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The 'I Am So Lame' Potty Training Method - Elizabeth Unexplained
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The 'I Am So Lame' Potty Training Method
One of the many many posts I've been composing in my head for months and months is about potty training, and given that a friend is finding the process frustrating at the moment I figured that maybe I should write it now.

I will start by saying that the one thing I knew I would not be good at going into parenting was potty training. This is pretty much all me and my issues. I'm a control freak, I hate messes, and as a child my own potty training process was unpleasant. Long story short: the woman who watched me during the day tried to train me way before I was ready and basically did all the things that current parenting books tell you not to do. I had issues using toilets outside of the home for years, and I really, really did not want to mess my own kids up in this particular way.

On her third birthday Margaret was still in diapers. I knew she was physically ready for potty training because she was staying dry through the night for a while, but she showed just about zero interest in using the potty. I'd put her on in the mornings, and she'd pee in it and receive praise, but she just wasn't interested in letting us know when she needed to go. I had been hoping that it would just magically happen when she was ready, but I was starting to feel pressure from the grandparents. Harder to ignore were the fact that she needed to be at least in pull-ups to go to preschool and the fact that diapers are expensive. It occurred to me that perhaps I needed to be slightly less than completely lame about potty training. Having her in diapers was easier, but it was starting to get unacceptable on other fronts.

I switched Margaret to wearing underpants during the day and diapers at night. Since it was summer I could let her run around the house without shoes and socks, thus minimizing the laundry load when she had accidents. She did have accidents, lots of them. The good news is that they upset her. She's pee, and make a big puddle, and usually get her dress wet and she'd immediately cry when it happened. Normally I hate it when my kids cry, but it was good news because a) I immediately knew about the mess before it spread and b) it meant that she had an incentive to learn how to prevent this. It took a while, but she caught on. Because I am lame (see post title), I put her in diapers or a pull-up whenever we left the house, because that was way easier than packing with messes in mind and/or dealing with urination in my car or anyplace else I didn't feel like cleaning it up. Did having her in diapers part time make it take longer for her to catch on about the potty? It could be that it did, but I really don't give a damn because it was easier and less stressful. I also didn't proactively tell her to go potty except first thing in the morning and last thing at night, because I am lame.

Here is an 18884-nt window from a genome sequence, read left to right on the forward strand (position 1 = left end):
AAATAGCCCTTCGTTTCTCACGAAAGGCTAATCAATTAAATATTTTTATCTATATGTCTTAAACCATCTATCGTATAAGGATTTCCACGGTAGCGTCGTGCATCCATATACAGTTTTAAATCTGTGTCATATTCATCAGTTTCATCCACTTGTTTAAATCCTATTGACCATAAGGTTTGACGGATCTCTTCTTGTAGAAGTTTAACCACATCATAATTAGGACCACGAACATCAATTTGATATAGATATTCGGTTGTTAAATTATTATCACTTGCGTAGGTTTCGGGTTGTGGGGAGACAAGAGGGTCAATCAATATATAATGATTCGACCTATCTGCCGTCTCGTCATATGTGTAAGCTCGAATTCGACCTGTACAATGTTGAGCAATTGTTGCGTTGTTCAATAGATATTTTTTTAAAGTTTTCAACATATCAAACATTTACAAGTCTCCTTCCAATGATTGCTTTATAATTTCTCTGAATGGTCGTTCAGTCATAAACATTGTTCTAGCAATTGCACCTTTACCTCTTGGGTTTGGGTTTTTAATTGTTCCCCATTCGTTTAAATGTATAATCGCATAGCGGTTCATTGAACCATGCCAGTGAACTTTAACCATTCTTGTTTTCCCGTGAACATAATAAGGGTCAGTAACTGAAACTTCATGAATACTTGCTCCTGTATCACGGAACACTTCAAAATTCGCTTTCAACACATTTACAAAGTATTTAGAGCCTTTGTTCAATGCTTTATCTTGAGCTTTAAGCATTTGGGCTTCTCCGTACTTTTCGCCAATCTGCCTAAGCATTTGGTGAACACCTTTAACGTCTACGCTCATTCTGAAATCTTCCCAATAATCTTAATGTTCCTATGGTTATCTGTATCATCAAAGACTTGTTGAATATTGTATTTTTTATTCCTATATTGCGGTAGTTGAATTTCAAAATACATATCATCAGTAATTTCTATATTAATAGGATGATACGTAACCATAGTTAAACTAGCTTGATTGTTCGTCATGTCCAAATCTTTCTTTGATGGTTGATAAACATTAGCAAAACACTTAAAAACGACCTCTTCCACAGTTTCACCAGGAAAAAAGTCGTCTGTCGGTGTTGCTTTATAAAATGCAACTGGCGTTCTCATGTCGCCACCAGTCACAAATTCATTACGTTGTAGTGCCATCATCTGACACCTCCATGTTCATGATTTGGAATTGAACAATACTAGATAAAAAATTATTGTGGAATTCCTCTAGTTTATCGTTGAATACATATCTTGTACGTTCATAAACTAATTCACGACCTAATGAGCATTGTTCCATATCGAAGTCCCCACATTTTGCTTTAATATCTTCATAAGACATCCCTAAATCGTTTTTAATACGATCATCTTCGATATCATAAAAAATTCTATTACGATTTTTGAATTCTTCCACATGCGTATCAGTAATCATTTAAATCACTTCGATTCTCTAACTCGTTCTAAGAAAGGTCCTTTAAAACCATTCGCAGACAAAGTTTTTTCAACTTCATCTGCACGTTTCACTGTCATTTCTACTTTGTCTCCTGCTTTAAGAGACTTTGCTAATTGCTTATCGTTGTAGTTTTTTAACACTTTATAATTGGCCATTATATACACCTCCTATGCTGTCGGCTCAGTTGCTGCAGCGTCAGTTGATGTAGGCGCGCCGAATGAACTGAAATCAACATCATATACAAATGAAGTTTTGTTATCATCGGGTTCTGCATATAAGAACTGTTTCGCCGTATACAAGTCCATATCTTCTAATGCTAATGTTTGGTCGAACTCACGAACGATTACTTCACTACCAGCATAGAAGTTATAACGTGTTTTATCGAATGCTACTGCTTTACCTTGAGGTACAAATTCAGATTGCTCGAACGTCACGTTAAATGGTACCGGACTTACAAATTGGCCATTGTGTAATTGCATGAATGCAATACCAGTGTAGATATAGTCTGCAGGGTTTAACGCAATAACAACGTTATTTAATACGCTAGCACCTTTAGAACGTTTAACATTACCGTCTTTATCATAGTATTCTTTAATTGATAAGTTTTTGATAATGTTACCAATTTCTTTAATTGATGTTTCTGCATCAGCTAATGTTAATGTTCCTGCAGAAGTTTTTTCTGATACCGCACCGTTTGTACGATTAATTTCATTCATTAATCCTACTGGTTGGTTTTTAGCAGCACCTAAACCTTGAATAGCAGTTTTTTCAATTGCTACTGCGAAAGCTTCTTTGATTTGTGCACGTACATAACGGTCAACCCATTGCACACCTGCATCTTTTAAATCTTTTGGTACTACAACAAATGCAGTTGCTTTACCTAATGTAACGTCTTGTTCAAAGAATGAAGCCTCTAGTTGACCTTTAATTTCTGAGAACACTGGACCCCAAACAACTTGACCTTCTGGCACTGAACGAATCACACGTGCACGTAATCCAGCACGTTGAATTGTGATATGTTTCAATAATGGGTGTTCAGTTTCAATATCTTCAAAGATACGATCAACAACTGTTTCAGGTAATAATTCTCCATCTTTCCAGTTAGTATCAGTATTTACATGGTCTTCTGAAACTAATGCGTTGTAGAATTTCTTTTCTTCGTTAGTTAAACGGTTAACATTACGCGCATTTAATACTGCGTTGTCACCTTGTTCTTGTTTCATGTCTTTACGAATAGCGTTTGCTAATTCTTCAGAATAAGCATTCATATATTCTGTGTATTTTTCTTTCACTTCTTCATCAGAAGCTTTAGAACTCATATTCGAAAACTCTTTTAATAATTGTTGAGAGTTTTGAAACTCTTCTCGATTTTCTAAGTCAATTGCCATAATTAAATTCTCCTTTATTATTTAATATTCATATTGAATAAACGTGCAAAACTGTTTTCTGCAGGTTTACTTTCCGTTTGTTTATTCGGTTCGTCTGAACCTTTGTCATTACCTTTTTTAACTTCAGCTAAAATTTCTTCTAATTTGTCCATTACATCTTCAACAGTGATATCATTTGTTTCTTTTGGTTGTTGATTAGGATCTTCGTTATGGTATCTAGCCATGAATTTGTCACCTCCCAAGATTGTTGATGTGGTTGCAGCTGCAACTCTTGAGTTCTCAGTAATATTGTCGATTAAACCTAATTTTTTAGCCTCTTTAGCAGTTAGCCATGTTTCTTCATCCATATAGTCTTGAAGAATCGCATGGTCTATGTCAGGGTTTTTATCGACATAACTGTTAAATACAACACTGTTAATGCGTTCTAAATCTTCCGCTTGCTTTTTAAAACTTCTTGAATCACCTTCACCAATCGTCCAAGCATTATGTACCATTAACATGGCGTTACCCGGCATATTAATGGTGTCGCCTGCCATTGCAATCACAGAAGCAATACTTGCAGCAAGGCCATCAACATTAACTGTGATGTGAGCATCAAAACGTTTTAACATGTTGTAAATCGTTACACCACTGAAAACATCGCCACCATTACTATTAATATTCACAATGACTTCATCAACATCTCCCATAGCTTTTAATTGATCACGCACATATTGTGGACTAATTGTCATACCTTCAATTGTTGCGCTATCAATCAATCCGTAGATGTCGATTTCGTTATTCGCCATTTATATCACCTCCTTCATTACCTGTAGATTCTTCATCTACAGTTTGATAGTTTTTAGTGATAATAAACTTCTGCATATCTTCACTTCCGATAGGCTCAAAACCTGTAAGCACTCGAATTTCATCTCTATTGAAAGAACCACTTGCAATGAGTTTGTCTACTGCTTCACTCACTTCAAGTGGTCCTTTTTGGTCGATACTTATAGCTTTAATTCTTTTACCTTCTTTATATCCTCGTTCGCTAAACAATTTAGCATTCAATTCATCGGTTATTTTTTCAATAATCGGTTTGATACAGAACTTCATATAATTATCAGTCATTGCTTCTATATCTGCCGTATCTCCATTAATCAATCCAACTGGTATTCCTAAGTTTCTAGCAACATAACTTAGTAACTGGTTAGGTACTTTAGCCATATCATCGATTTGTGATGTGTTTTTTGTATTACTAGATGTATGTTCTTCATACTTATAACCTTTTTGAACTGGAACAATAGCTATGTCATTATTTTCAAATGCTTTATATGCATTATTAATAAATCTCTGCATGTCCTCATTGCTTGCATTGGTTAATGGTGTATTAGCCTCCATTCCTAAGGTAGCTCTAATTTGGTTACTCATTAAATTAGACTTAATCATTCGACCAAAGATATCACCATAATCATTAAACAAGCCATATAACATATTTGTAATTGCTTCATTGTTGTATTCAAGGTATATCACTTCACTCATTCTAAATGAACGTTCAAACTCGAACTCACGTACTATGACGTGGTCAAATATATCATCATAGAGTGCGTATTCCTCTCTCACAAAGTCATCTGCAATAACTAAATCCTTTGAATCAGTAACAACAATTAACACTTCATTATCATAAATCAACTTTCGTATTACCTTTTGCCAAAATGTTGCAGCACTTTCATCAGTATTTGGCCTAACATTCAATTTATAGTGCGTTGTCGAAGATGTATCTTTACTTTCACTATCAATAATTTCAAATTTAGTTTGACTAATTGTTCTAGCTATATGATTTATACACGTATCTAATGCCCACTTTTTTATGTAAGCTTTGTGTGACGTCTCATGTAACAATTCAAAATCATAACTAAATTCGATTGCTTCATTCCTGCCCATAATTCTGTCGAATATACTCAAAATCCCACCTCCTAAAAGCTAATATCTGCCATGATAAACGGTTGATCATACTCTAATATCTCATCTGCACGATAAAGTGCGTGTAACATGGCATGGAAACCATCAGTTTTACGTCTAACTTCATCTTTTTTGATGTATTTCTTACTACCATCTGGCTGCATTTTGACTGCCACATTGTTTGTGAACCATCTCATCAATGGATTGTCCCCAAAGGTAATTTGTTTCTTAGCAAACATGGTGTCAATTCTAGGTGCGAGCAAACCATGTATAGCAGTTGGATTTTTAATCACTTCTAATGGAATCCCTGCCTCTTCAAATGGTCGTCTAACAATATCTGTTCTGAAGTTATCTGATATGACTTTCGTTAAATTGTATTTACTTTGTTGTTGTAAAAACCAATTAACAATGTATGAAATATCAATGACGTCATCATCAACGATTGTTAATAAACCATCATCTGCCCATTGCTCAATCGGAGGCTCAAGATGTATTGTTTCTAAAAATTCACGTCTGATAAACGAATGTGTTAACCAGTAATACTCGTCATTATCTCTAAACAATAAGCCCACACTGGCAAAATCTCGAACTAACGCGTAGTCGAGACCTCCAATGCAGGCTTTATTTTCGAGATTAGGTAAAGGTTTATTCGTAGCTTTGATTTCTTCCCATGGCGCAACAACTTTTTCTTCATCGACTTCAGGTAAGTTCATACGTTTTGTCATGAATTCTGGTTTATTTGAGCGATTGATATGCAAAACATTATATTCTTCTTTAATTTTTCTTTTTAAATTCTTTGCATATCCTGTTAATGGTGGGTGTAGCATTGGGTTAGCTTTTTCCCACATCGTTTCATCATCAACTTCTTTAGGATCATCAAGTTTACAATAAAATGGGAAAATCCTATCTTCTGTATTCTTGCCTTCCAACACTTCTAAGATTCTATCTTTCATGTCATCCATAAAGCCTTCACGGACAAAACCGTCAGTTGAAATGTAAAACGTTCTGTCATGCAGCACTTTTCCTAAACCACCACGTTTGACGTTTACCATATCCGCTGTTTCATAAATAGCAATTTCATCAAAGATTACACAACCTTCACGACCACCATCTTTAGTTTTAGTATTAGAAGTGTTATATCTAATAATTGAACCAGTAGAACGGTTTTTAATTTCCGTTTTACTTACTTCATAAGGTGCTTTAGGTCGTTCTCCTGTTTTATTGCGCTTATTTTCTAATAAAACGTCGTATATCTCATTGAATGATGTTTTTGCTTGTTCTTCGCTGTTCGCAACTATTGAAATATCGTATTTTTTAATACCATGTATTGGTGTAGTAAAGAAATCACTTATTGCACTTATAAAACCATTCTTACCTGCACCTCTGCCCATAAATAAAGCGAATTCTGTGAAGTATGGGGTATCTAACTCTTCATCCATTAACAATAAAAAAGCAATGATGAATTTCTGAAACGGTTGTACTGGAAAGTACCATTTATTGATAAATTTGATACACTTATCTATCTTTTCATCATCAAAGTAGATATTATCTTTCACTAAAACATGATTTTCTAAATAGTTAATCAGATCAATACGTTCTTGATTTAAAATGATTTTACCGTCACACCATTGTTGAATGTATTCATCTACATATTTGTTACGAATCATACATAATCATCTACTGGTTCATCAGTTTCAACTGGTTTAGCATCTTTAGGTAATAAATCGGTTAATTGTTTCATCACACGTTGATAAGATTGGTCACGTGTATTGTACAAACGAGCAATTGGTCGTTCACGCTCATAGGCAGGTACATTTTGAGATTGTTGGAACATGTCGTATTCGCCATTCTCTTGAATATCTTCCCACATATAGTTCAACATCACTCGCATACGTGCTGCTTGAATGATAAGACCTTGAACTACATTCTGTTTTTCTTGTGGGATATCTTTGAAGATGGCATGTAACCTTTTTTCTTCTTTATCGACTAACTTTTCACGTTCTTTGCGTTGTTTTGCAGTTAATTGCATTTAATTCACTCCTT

By the time she started attending preschool in the fall Margaret was peeing in the potty pretty consistently at home. She wore a pull-up to school for the first few months until she started wanting to wear underwear to school. She had accidents at school all through the fall semester. I'm pretty sure this is because she didn't feel comfortable asking the teachers for help, and I told them as much when it came up in conversation. I think I've mentioned previously that I don't need to tell Margaret not to talk to strangers, she can see a person on a regular basis and not be willing to talk to them for months, and I know from the inside exactly why that is: talking to people is SCARY. Eventually the school staff passed her rigorous screening process, and she hasn't had an accident at school in months.

One thing that was frustrating about the process was that long after Margaret was trained as far as pee went she was still pooping in her underwear. On the one hand I found this entirely reasonable. I myself have a memory of pooping in my diaper even though I knew I wasn't supposed to, but pooping is hard, and sometimes hurts a little, and I wanted toys to play with to distract me from the whole unpleasant process. I understood where Margaret was coming from on that. On the other hand, it was gross and especially unpleasant when it happened outside the home. On more than one occasion I did tell her in an exasperated tone of voice that she really should be doing that in the potty. I don't know what make it finally click, but by the spring she was pooping in the potty on her own. In the mean time some little girl underwear got thrown out because it was just too gross to bother washing, but you can get pretty cheap princess undies at Target.